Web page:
The goal of future therapy will remain focused on the development of preventive techniques and will also involve strategies to improve outcomes in IAR when it still occurs. A thorough understanding of various factors, including anesthetic, surgical, neurointerventional, and neurophysiological factors, will play a pivotal role in the development of future therapies. Preventive strategies should focus on smoking cessation as well as optimization of various comorbidities and cofactors [9]. Newer protective agents in neurointerventional procedures are being investigated and are at least partly based on ischemic preconditioning. Pharmacological aneurysm stabilization is an area of recent interest, and research in animal models is ongoing. Tetracycline derivatives have shown some promising results [77]. Much more research should be oriented towards hypothermia and other neuroprotective strategies. Hemodynamic goals should be better defined in relation to IAR prevention, in balance with maintenance of adequate cerebral perfusion pressure.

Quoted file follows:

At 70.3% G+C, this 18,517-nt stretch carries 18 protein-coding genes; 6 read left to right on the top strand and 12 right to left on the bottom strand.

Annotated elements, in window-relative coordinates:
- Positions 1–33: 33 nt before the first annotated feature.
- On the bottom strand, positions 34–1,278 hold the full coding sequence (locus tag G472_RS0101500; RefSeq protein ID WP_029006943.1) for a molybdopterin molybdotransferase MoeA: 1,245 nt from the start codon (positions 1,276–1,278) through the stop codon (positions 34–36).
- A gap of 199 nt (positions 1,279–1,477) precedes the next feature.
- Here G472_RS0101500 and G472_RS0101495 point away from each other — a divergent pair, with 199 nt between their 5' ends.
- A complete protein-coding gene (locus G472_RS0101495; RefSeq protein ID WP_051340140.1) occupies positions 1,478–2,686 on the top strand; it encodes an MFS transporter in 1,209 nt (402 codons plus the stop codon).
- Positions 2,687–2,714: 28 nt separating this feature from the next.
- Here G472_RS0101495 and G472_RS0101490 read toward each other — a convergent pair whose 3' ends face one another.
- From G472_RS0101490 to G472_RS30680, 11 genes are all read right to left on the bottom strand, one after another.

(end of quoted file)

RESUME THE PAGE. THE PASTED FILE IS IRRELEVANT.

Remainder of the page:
6. Conclusion

As part of the overarching goals of enhancing patient care and improving neurological outcomes, it is necessary to consider both the usefulness and fallacies of current practices in IAR management. Further research in basic sciences is still required in order to improve understanding of the underlying pathophysiological mechanisms. Future studies will decide whether or not current management techniques should be adopted as the standard of care.

Conflict of Interests

The authors declare that there is no conflict of interests regarding the publication of this paper.